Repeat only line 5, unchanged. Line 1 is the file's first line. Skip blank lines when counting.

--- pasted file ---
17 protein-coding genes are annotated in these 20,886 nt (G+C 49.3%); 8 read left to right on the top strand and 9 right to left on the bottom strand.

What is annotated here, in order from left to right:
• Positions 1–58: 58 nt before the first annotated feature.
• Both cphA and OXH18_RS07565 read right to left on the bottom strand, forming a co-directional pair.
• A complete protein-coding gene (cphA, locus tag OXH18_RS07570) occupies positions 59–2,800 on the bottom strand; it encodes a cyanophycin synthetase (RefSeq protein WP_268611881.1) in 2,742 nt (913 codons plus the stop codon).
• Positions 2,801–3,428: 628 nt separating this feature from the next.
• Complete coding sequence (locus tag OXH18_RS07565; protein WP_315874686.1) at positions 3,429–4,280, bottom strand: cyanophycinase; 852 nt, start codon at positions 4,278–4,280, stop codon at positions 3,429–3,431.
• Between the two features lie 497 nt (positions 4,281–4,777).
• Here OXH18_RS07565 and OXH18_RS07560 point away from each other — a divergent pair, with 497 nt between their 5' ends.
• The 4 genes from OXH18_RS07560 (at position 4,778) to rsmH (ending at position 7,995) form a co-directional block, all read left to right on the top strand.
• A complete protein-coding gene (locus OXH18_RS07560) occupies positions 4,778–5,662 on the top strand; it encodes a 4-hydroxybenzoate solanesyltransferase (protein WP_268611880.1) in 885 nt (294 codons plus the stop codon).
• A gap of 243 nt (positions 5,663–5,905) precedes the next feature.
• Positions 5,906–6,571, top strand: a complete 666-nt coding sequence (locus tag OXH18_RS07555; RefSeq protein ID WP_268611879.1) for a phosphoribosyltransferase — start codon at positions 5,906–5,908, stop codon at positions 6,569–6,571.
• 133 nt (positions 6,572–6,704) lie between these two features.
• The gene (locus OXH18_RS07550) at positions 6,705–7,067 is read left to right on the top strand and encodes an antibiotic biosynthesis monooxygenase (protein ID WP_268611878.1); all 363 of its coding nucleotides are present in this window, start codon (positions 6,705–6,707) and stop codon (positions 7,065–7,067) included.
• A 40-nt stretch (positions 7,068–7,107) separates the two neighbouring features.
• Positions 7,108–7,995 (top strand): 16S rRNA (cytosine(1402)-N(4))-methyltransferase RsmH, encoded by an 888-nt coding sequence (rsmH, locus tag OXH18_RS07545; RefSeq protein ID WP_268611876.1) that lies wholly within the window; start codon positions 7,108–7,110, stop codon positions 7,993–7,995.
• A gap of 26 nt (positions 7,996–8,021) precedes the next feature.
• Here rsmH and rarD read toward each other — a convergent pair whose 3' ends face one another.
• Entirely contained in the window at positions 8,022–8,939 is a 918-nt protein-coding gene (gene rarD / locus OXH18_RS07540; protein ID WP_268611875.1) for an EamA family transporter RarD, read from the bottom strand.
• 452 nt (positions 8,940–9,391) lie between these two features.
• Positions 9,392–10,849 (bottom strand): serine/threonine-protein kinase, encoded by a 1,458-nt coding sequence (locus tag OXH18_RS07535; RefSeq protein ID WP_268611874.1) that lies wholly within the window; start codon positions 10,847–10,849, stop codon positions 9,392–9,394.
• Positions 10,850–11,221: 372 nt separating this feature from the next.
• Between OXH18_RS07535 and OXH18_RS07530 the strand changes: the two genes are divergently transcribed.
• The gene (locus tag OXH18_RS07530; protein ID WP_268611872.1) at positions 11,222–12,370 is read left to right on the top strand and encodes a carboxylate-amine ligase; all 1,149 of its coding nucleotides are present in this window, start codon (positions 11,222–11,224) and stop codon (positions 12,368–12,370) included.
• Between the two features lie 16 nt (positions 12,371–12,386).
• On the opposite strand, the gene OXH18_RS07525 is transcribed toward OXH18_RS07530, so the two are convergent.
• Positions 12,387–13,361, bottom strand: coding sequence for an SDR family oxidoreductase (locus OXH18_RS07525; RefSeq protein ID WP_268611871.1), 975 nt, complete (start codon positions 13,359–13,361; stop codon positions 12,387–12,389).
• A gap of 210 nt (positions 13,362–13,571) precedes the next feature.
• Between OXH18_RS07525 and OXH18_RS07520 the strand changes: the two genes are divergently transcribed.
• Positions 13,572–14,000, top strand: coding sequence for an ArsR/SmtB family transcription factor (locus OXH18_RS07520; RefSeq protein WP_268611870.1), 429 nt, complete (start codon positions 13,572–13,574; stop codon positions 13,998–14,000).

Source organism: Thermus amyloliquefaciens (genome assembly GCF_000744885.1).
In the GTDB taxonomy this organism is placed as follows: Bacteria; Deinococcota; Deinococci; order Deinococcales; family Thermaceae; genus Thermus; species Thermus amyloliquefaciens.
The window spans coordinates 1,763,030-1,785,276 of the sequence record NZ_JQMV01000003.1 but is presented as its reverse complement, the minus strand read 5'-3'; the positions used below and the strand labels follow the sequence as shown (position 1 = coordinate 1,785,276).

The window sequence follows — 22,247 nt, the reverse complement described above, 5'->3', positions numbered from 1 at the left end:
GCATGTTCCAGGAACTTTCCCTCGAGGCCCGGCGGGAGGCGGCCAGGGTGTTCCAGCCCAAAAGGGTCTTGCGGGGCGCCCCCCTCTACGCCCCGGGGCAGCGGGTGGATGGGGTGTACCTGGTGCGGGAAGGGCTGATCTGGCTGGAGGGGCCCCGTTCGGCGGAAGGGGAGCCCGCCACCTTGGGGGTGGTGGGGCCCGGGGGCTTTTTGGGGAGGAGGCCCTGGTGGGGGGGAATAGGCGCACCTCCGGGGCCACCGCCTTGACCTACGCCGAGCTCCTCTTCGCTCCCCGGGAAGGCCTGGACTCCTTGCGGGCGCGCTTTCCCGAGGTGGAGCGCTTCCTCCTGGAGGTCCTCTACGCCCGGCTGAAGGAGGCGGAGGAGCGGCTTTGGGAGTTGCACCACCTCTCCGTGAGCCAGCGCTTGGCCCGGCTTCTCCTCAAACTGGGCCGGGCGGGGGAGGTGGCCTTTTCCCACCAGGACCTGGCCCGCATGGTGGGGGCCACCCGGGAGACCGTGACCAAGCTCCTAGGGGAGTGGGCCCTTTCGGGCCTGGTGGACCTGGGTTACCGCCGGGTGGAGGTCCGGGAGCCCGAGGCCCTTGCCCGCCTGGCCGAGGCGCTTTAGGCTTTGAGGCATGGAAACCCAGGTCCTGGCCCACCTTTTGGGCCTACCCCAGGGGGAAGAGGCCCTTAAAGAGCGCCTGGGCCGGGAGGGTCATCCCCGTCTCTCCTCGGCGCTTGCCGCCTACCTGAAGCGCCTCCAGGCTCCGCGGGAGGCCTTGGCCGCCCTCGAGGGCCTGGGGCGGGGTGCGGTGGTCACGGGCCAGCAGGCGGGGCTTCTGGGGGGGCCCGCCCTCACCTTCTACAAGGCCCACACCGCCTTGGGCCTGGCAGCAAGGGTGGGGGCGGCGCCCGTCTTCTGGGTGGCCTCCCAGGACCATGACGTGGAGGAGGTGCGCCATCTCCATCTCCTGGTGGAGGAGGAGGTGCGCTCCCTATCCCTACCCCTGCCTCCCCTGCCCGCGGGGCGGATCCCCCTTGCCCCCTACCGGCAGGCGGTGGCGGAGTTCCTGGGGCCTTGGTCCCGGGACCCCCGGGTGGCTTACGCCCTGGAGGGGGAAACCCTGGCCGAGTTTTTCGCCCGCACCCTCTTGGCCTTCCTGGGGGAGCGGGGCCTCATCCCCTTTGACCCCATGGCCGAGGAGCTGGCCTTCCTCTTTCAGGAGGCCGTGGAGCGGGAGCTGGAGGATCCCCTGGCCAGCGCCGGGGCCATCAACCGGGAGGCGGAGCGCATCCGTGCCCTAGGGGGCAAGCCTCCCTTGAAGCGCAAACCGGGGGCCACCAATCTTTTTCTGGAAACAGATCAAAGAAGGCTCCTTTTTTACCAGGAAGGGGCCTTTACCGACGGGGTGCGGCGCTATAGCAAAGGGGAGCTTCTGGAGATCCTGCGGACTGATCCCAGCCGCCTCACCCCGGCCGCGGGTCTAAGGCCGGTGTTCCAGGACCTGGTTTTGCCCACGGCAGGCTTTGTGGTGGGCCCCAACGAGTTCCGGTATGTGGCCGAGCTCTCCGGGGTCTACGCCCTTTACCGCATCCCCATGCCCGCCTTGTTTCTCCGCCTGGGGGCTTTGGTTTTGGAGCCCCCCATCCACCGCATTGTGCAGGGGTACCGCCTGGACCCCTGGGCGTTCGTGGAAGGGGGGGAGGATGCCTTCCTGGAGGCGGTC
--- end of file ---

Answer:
• A complete protein-coding gene (cphA, locus tag OXH18_RS07570) occupies positions 59–2,800 on the bottom strand; it encodes a cyanophycin synthetase (RefSeq protein WP_268611881.1) in 2,742 nt (913 codons plus the stop codon).